Step. 2 Weigh all your liquid & solid oils and pour into a large stainless steel pot that is on the stove burner. Use a spatula to scrape all the solid oils into the pot. Turn the burner on low, to start warming your oils and melting the solid ones, ensure solid oils are completely melted.
Step 3. While my oils are warming up I weigh my lye for my recipe. You should have your gloves and goggles on before this step. Note: Red Devil lye can no longer be found at hardware stores, I now buy it in larger amounts in bulk online and I put what I need for a few recipes at a time into the smaller Red Devil lye container I had from the past for ease of use. And yes, between the pea yellow- green counters and funky, retro brown, 70's wallpaper..I do know I have a beautiful kitchen, it is why I bought the place really... but please save your compliments on my decor...lets concentrate on our soap batch here. ;-)
Step 4 Carefully and slowly add your lye to your goat's milk. Never reverse the process by adding your liquid to your lye, always add the lye to the liquid. When using milk make sure it is very cold, I put mine in the freezer to get it slightly slushy first. This keeps the milk from getting over-heated. Stir until the lye is completely dissolved.
Step 5. By this time my oils have completely melted and usually heated up to 130 degrees or so. I turn the burner off on the stove. I give the oils a gentle stir then monitor the temperature of both my oils and the lye solution until both are about 110 degrees. At that time I then slowly and carefully pour my lye solution into my pot with my oils and stir it for several minutes anyway. Remember to put any equipment with raw soap or lye solution in the sink for safety and easy clean up later.
Step 6. Time to break out the stick blender, unless you don't have one...then you can still make soap but get prepared for A LOT of stirring! Lucky you! After making one batch without one, I went out and bought one and I think the person who thought of using them must surely be a genius. OK..I love stick blenders..back to business at hand. Make sure your stick blender is in the oils before you turn it on to avoid whipping air into your mixture. Use it in short bursts, blend a few minutes, then hand stir a few minutes, and so on.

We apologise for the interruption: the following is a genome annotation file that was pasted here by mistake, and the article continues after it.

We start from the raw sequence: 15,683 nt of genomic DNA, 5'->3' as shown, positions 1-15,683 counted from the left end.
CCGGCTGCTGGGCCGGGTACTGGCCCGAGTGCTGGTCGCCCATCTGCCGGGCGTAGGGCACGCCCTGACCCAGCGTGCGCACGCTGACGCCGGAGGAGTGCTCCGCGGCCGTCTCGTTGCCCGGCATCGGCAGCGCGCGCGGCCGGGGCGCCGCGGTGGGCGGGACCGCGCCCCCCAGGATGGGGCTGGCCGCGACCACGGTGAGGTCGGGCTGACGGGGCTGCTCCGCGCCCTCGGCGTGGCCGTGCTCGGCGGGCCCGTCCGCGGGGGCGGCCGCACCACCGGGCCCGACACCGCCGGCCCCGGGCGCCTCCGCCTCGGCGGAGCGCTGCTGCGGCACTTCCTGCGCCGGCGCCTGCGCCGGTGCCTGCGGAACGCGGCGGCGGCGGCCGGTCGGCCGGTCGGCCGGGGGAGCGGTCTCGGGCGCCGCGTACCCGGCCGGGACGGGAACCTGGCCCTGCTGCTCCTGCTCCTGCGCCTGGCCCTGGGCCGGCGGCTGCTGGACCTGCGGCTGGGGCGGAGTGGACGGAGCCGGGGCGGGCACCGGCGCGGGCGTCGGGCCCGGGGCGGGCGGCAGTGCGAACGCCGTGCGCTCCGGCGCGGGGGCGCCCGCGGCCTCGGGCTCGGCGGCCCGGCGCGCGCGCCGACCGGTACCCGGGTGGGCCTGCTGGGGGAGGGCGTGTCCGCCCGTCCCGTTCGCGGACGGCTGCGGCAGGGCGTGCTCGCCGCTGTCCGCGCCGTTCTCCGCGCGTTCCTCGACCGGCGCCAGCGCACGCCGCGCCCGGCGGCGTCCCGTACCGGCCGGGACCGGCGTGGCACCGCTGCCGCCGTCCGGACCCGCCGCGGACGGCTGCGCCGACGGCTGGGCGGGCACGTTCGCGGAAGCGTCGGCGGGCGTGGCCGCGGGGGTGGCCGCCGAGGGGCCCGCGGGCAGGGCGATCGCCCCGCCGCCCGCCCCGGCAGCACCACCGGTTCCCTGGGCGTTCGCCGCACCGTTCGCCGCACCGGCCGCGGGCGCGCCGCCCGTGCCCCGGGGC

Step 7. You will notice that the mixture will change and become thicker as you continue stirring. Continue until your mixture reaches trace stage. Tracing looks like a slightly thickened custard. It will support a drop, or your stir marks for several seconds. This isn't the best picture but if you look close you can see we are just starting to get a trace as it supports lines and drops of mixture from the end of my stick blender. Now is the time to add any Essential oils, or other additives such as poppy seeds or oatmeal if you want too. (Oatmeal will be too rough if you don't blend it up some first). If you add colorants, make sure they are compatible with the cold process soap method first. I hand stir these additives in then give it a quick blend with my stick blender for a few seconds to ensure they are well blended through the entire mixture.
Step 8. Once that is done I pour my raw soap into my molds, using a spatula to scrape every bit of it I can get out of the pot.
Step 9. You can use plastic wrap over your soap to prevent the ashen appearance it can get on top, but it doesn't hurt anything, it just detracts from the appearance of the soap. It can also be cut off later on too.
Step 10. I have found with milk soaps that they don't need as much insulation as other soaps, if any at all. If you are using plastic molds a towel can be set over them for a little insulation. The wooden molds I use seem to provide enough insulation themselves and so I don't cover them at all. How warm your house is probably plays a part too when it comes to insulating soaps. Let the molds set for 24 - 48 hours.
Step 11. You can now remove your soap from the mold. New soap like this has not had a chance to cure and get more mild with time, so it is a good idea to wear gloves. If it is a bit soft, give it an extra day to harden more. Then if you are using a log type mold you can cut your soap into bars. Set your soap bars in a dry, well ventilated room to cure for 4-6 weeks before use. Once it is cured, grab a bar and head to the shower...or bath...whichever you prefer.
Congratulations you just made a batch of cold process soap from scratch!
13 hours ago